If the finish article has the same quality to attention and more to the demo, then it is safe to assume that Peace Walker will be a great game and one so deserving of its Metal Gear Solid 5-class tag. It is a shame that because it does not have a '5' in its title, many will assume it is strictly a side quest (which was the assumption wrongly applied to Portable Ops). If the people at Konami has any sense, they better stick that MGS5 branding ASAP, because I truly believe it has earned it. Go ahead, download the demo and play it. It even features a certain Master Miller.

If you have no means to access demo, then check out the epic TGS 09 trailer embedded above, of which highlights includes the MGS4-scale of the game as well as Naked Snake still lamenting the death of The Boss.


RichardAM said...

I'd heard there was a demo out and was hoping you'd have picked it up. From the trailers and screens the game has already proven itself, but it's even better hearing the gameplay stacks up.

I might have to buy me a PSP to give it a shot once the full game comes out.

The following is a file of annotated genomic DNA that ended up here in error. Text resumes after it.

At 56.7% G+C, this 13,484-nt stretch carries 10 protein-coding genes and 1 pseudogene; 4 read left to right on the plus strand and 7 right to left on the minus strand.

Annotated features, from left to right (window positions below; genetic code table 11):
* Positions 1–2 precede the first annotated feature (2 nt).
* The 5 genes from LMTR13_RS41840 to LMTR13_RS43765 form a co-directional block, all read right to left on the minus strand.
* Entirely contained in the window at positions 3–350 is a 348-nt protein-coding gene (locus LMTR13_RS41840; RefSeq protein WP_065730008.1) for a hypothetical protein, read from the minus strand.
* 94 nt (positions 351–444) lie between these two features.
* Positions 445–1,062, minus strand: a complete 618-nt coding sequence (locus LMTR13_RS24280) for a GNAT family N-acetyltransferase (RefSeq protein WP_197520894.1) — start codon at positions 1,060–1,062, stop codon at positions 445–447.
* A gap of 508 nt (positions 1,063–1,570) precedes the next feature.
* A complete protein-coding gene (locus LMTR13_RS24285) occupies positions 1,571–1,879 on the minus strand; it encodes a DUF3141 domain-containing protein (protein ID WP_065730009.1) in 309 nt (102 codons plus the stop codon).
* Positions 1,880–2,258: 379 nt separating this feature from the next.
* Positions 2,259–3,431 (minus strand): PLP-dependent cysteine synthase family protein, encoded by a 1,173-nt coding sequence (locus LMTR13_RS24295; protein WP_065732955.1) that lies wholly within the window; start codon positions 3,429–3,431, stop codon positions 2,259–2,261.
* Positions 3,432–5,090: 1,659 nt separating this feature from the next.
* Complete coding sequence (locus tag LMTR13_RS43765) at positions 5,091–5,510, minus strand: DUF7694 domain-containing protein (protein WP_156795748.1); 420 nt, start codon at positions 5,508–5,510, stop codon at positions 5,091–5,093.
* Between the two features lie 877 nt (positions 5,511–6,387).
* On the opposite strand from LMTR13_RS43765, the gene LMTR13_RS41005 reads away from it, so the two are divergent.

Jon said...

Updated the review.

It really is good and the gameplay, while still no match for a dual analog setup, works well. It plays much like MGS4.

Aren't you getting a PSPgo?

RichardAM said...

Nah- Sony haven't been forthcoming with details, so i'll take a similar approach in regards to my money. They're still promoting 3000 bundles for Christmas, so who knows what they're really upto.

I'll be checking the sales post-Christmas though for both 3000 or a Go.

Jon said...

PSP-3000 is more flexible and you can get cheap UMDs. Darn Sony, if they had a UMD to digital exchange plan I would have gotten the Go...